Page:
Students often won’t seek counseling because they don’t want to appear weak or are too proud. They might think they can work it out on their own, may fear public exposure, or they don’t know how to ask.
Approaching a student, you believe might benefit from counseling can be difficult and awkward. First and foremost, do not rush, take it slow.
- Speak directly and straightforward, matter-of-fact
- Be specific regarding the behaviors that have raised your concerns
- Don’t generalize or attribute anything negative to the individual’s personality or character.
- Don’t put them on the spot, give them breathing room to consider and suggest alternatives.
- Make it apparent, it’s their choice
- If a student emphatically says No, respect their decision
Guidelines to Define Your Limits of Involvement
- When a student asks for help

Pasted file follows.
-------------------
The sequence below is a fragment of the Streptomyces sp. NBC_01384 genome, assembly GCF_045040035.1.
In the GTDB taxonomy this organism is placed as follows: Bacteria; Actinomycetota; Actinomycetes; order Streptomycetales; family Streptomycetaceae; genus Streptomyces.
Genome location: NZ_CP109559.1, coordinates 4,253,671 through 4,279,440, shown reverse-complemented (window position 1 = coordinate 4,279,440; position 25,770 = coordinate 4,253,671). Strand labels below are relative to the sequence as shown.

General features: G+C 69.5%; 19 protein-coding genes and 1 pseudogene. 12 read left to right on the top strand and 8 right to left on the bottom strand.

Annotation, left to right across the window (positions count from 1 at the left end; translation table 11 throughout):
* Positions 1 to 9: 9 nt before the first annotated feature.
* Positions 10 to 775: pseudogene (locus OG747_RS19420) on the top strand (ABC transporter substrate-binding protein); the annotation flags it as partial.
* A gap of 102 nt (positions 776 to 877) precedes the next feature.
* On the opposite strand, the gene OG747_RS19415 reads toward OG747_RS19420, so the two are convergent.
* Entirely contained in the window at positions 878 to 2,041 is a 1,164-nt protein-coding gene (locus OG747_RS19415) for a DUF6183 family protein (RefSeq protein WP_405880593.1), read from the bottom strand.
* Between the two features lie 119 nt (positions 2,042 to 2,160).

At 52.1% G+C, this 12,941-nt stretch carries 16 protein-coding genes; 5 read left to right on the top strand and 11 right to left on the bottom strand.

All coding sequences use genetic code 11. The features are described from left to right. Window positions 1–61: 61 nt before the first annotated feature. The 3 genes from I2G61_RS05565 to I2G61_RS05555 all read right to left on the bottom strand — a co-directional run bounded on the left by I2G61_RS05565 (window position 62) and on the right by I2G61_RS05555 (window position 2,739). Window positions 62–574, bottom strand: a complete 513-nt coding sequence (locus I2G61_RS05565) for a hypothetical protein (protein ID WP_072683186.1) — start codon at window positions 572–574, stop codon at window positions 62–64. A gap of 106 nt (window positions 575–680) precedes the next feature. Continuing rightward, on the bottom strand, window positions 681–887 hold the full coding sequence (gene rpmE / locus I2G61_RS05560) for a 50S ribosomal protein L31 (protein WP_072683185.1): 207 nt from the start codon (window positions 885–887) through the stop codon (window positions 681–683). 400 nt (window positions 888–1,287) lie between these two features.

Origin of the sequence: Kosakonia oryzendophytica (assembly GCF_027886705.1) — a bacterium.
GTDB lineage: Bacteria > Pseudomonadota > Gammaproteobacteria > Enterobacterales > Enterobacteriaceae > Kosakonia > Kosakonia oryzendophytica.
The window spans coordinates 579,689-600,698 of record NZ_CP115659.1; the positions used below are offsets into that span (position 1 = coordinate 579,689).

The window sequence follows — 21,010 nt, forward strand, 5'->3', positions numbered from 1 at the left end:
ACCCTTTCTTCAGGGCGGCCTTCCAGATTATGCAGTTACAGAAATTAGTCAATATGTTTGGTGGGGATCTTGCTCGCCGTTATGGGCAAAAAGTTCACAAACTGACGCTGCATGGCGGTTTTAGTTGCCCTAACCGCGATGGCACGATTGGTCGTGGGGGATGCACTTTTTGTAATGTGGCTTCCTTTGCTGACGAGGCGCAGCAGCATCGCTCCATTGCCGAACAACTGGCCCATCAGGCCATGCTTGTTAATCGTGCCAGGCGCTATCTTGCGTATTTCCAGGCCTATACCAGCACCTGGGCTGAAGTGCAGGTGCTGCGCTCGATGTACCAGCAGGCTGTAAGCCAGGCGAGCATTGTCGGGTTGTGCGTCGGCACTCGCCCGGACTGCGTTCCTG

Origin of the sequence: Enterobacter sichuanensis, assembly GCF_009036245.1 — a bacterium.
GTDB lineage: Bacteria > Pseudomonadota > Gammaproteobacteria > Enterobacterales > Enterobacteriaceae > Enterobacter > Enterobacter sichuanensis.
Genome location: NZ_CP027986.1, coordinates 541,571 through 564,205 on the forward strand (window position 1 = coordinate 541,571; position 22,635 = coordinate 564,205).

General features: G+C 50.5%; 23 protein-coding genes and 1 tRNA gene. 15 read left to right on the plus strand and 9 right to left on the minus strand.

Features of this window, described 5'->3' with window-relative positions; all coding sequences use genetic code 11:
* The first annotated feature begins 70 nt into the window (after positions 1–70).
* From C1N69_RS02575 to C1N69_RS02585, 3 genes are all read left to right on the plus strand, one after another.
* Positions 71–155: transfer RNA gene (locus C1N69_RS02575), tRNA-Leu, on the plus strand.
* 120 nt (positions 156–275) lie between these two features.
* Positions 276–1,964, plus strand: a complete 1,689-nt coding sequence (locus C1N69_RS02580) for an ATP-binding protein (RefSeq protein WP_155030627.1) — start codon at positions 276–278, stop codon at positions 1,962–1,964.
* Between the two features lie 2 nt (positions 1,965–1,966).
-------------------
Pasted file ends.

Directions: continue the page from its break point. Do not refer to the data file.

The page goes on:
- When a student presents a problem or request for information outside your range of expertise
- When you’ve gone as far as you can with a student and feel they could still benefit from additional help
- When you know the student and feel it will interfere with your ability to be a non-judgmental listener
- When a student is reluctant to confide in you about a specific problem
- When a student has physical symptoms: headaches, dizziness, stomach pains, insomnia, all can be physical manifestations of psychological states
Signs Indicating a Need for Intervention
- Abrupt changes in academic performance/class participation
- Expression/communication of uncertainty with regard to goals and direction
- Communication of experiences of personal loss
- Inability to modify tardiness in attendance/with assignments
- Communication of personal concerns interfering with performance
- Communication of lack of ability, negative self-put downs
- "Worn Out" classroom appearance/behavior
- Abrupt/somewhat abusive interactions with others
- Isolation/lack of interaction with others
- Emotional outbursts
- Suspicion of substance abuse/physical abuse
- Communicating unrealistic goals